South Scotland MSP Colin Smyth has urged the Government to come up with funding to ensure that phase 2 of the Dumfries Learning Town project can go ahead.

The local MSP used Education Question in the Scottish Parliament on 27 September to press Education Secretary John Swinney on future funding for school buildings when he asked "the Scottish Government what plans it has to provide additional funding for the schools for the future programme to allow phase 2 of the Dumfries learning town project to go ahead".

In reply John Swinney said, "Through the £1.8 billion Scotland’s schools for the future programme, Dumfries and Galloway Council has been awarded significant funding of £24.5 million for the north-west campus and St Joseph’s college, which form part of the Dumfries learning town project, and Dalbeattie high school.

We recognise that there is more work to be done on the school estate, which is why we will introduce new proposals to build on the success of the programme. Options are being developed and we will announce details later this year.

Colin Smyth replied by asking, "The projects the Cabinet Secretary has mentioned—such as the new North-West Campus—are part of phase 1 of that project. Phase 2 proposes a new Dumfries High School, the refurbishment of Dumfries Academy and new Loreburn, Laurieknowe and Noblehill primaries, not to mention innovative work that will take place with partners in business and further and higher education to make Dumfries truly the learning town. Does the Cabinet Secretary agree that the project will transform education in Dumfries, and will he ensure that phase 2 becomes a reality by making it a priority for future Government funding?

John Swinney responded, " I am very familiar with the issues. I visited Dumfries High School just the other week, and I saw, and was briefed on, the work that is being undertaken on the learning town project. I recognise the very good work that is being done at the local level to advance such a proposition. As I indicated in my initial answer, we are considering options in relation to the development of the schools for the future programme, and further announcements will be made by the Government in due course, when the details are to hand. However, I hear the points that Mr Smyth makes about the Dumfries learning town proposal".

Meanwhile Colin Smyth recently joined local Labour Councillors for North West Dumfries , Ronnie Nicholson and David McKie on a visit to the North West Campus  to mark the start of the 12 month countdown to the opening of the new school, with staff and pupils from the existing schools in Lochside set to move into the campus in September 2018.

Commenting on the new campus that will replace the existing Maxwelltown High School, Lochside Primary School and St Ninian’s Primary as well as Elmbank, Colin Smyth said, "The start of the 12 month countdown to the full opening of the new North West Campus is a really exciting time . Despite the significant work that needs to be done, you can already tell from touring the campus that the facilities will be fantastic and will really transform education in north west Dumfries. The campus is a key part of phase 1 of Dumfries Learning Town project along with the refurbishment of St Joseph's College and the Bridge Learning Hub, which are all set to open in the next year or so. However, that is only the start. We need to ensure phase 2, including a new Dumfries High School and refurbished Academy, also happen over the next few years. Although the majority of funding will come from the council, it’s vital that the Scottish Government stumps up its fair share. It is clearly now on the Education Secretary’s’ radar and I’ll keep the pressure up until hopefully we see a positive announcement in the next few months”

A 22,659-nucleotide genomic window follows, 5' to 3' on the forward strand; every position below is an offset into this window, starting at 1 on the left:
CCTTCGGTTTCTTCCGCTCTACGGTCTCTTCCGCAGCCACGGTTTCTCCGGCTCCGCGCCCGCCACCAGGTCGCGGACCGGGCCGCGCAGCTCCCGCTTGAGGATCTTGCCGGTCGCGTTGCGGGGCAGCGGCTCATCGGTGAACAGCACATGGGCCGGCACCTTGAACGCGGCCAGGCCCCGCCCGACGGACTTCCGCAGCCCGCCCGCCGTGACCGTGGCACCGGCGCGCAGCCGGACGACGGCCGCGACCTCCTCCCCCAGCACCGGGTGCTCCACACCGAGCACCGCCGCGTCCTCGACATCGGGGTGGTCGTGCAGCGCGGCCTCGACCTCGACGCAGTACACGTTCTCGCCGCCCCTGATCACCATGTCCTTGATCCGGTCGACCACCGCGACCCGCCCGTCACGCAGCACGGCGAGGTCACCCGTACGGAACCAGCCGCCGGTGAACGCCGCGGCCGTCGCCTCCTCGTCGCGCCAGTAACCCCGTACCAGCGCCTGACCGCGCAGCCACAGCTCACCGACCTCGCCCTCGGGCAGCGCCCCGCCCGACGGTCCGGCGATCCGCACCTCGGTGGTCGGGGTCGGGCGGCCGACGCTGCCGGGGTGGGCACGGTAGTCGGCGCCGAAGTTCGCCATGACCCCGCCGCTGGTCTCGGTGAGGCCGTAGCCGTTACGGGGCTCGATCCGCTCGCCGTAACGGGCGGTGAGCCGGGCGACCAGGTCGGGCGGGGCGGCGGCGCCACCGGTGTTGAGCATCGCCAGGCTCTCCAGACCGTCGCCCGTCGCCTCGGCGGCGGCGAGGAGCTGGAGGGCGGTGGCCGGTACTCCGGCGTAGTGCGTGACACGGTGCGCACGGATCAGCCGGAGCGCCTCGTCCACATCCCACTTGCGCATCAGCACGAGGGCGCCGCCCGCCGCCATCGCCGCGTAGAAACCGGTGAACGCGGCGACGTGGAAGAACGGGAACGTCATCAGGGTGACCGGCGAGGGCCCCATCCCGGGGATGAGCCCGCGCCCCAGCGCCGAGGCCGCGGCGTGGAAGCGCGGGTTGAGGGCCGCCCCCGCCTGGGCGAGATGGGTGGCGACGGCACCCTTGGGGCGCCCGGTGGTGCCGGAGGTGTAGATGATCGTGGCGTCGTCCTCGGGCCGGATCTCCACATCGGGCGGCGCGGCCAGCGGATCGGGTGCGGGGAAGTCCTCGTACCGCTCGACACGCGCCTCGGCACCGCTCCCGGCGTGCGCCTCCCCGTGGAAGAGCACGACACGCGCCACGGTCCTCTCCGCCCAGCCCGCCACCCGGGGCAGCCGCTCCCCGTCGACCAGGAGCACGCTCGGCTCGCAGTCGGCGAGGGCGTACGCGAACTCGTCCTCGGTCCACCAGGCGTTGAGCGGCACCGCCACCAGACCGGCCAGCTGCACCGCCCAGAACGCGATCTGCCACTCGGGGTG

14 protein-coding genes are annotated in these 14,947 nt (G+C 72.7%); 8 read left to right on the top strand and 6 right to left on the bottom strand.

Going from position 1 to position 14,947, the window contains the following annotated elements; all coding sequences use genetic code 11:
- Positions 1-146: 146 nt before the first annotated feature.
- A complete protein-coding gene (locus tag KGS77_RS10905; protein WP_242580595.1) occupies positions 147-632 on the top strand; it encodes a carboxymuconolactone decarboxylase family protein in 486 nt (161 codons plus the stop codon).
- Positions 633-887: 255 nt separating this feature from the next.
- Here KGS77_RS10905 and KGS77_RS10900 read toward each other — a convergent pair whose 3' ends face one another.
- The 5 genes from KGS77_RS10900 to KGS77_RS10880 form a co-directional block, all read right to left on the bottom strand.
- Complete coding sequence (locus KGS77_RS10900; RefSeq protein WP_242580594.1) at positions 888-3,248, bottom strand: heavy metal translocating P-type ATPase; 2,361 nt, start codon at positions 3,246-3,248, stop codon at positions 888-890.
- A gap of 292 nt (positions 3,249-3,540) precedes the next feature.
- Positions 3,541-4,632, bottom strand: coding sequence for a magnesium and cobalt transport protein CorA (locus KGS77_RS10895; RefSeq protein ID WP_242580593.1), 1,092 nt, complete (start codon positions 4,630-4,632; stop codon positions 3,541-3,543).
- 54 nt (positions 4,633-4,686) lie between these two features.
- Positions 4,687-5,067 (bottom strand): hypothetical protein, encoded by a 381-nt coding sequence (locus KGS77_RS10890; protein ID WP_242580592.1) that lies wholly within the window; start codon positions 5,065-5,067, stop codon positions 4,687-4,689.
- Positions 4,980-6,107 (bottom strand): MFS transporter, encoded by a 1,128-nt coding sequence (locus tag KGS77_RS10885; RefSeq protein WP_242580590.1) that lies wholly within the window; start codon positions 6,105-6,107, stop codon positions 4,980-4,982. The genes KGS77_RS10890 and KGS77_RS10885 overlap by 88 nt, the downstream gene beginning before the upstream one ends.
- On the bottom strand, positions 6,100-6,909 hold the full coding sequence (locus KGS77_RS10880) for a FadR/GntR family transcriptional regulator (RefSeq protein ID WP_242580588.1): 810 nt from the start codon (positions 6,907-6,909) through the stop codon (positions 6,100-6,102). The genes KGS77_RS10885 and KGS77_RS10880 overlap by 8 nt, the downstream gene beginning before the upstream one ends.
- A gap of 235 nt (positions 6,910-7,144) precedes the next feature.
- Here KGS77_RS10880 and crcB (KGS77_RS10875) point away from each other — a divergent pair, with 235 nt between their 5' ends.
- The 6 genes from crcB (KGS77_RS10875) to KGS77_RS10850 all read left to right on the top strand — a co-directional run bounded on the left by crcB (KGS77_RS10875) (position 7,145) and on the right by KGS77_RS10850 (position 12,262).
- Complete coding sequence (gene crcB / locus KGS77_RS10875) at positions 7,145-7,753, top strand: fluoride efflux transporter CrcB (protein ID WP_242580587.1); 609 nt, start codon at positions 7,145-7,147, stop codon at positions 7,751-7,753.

Councillor Ronnie Nicholson said, "It was good to visit the campus again and find out that it is very much still on track to open next year. I'm keen that as the work nears completion, the campus is opened up to the whole community to visit. This is a massive investment by the council and I think people in North West Dumfries will be truly blown away by the facilities local children and young people will soon be able to enjoy at the campus. Along with the Bridge Learning Hub in Goldie Park, it is a real boost to education and regeneration in the area.”

The new North West campus will include new sports facilities for the school but also an Maxwelltown Community Sports Hub as well as external sport pitches (including an all-weather pitch and a grass pitch) and a public library that can be used by the community.

The importance of the new campus for the wider community was highlighted by Councillor David McKie who said, "The campus will include a new public library and sport and leisure facilities open to everyone. It will mean the campus really will be at the heart of North West Dumfries enjoyed not only by the pupils but the whole community”.